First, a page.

One thing I like about the collectives picture is that, when we conceive of ourselves as it suggests, we are less tempted to think that there is such a thing as the core or real person that a later self might betray or reject or simply get confused about. There is just the sequence of selves, some with conflicting values, and they together make up the person, none more so than another—while we tell ourselves narratives to give our life a shape, and while the lives of some people really do have a natural straightforward development story, many are jumbles of different selves; and, I would say, none the worse for that.

But this raises the question why an earlier self should have dominion over the later self in the way they attempt to have when they write a living will or an advanced directive. If the earlier self, writing the living will, wants to leave their estate to their family, but the later self with reasonably advanced dementia wants to leave it to a charity they’ve recently heard about from talking to a care-giver, why should the earlier self take priority? If you think the later self betrays a core commitment of the person to whom they belong by turning away from their family, perhaps because all of their earlier selves were completely devoted to those people and so reflect what the person truly values, I think it is tempting to say that the later self with dementia has become confused about what they really want and so should be ignored or at least given less weight. But if you see the later self simply as a later member of the collective that also includes those family-focused earlier selves, I think there’s less inclination to say that.

Of course, you may nonetheless think that the earlier selves should have dominion in this case, for the estate is something built up by all of them collectively. This is an interesting case. Often in the philosophical literature on decision-making, people think that the past preferences of the decision-maker shouldn’t count at all. Here’s Richard Brandt:

If a person is deciding what to do for himself, we should think it strange for him to decide on the basis partly of what he wanted or did not want ten years ago. (171, Morality, Utilitarianism, and Rights)

And Parfit thinks it would be strange for him, in his late twenties, to devote all his energies to becoming a poet, even though he doesn’t want that at the time but did want it when he was a younger man.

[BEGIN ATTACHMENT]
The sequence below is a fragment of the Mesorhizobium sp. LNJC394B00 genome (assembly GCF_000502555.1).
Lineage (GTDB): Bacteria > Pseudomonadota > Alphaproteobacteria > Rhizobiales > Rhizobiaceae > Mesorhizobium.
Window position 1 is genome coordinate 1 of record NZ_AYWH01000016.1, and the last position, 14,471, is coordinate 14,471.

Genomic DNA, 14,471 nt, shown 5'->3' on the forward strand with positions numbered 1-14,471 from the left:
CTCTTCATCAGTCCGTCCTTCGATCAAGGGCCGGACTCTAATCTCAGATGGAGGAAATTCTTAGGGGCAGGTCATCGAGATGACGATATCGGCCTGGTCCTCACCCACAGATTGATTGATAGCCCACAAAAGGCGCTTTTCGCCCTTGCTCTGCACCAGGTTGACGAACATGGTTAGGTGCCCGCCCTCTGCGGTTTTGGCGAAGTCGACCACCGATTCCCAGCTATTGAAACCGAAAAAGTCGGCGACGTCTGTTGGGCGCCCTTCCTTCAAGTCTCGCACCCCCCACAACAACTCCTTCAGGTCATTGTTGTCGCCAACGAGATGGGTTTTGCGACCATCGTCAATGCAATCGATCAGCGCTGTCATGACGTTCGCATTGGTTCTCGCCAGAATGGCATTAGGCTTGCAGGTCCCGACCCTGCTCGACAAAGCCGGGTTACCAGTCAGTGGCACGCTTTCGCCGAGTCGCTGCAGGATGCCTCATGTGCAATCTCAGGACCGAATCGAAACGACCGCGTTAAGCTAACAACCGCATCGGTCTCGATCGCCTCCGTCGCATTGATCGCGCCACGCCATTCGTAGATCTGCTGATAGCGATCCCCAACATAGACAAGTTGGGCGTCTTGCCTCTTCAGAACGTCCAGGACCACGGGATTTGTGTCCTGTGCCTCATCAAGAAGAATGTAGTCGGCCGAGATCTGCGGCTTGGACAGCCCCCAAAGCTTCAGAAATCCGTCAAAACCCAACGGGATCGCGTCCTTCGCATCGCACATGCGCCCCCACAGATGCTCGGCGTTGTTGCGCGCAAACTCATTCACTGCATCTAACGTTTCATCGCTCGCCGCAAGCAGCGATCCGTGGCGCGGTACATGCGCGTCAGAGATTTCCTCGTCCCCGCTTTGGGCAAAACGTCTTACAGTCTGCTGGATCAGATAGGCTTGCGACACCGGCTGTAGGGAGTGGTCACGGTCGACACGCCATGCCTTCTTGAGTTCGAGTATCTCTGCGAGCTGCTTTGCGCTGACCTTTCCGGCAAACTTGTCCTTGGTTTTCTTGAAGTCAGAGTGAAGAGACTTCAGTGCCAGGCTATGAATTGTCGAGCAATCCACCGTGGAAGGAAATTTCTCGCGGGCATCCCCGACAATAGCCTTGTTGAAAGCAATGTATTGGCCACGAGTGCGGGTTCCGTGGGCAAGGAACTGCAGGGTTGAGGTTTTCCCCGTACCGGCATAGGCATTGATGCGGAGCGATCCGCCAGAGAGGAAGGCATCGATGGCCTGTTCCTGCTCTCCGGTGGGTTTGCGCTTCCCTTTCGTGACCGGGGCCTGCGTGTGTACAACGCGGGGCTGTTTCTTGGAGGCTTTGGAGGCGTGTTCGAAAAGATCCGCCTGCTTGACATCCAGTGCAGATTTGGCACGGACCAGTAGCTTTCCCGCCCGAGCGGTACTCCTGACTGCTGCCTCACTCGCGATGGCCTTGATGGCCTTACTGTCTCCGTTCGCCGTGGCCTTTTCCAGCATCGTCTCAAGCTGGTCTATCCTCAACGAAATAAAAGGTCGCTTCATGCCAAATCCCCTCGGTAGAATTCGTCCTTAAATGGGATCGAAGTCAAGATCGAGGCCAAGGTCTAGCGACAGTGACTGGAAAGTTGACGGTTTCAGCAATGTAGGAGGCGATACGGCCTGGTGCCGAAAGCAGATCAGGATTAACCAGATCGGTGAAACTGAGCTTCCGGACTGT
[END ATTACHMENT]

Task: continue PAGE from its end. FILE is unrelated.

Yet of course living wills assume exactly the opposite. In fact, in Choosing for Changing Selves, I argued that there are cases in which the preferences of past selves should count, such as when those past selves made substantial sacrifices to benefit their future selves. Perhaps we can understand the case of the changed will in this way: the later self, whether with dementia or not, is beholden at least partly to the preferences of the earlier selves because they made the sacrifices to build the estate that is there to be bequeathed. But that’s less plausible in the case of the lifelong atheist who goes against their living will to request a priest on their deathbed, or the vegetarian who goes against their living will to request a more omnivorous diet in the future. In those cases, it’s harder to see that the earlier selves have made a sacrifice that leaves the later self obliged to defer to the earlier selves’ desires and projects. Perhaps we might say that the atheist has sacrificed a certain comfort of mind by not living with the balm of religious belief; and that the vegetarian has sacrificed a certain amount of pleasure in order to ensure a moral life; and in both cases the later self wants to disregard those sacrifices. But even if we do say that, it’s not so obvious that these sacrifices create obligations for the later self. Not all sacrifices do. I suppose many will think that no sacrifices that one individual makes can create obligations in another if the other didn’t ask for them. But it does seem that the obligation to pay your taxes, for instance, is born of others paying theirs, sacrificing some of their wealth to support the communal infrastructure and services, and that obligation arises even if you didn’t ask the others to pay their taxes. So our question might become: under what circumstances does a sacrifice by one create an obligation in another who benefits from the sacrifice? A tricky question.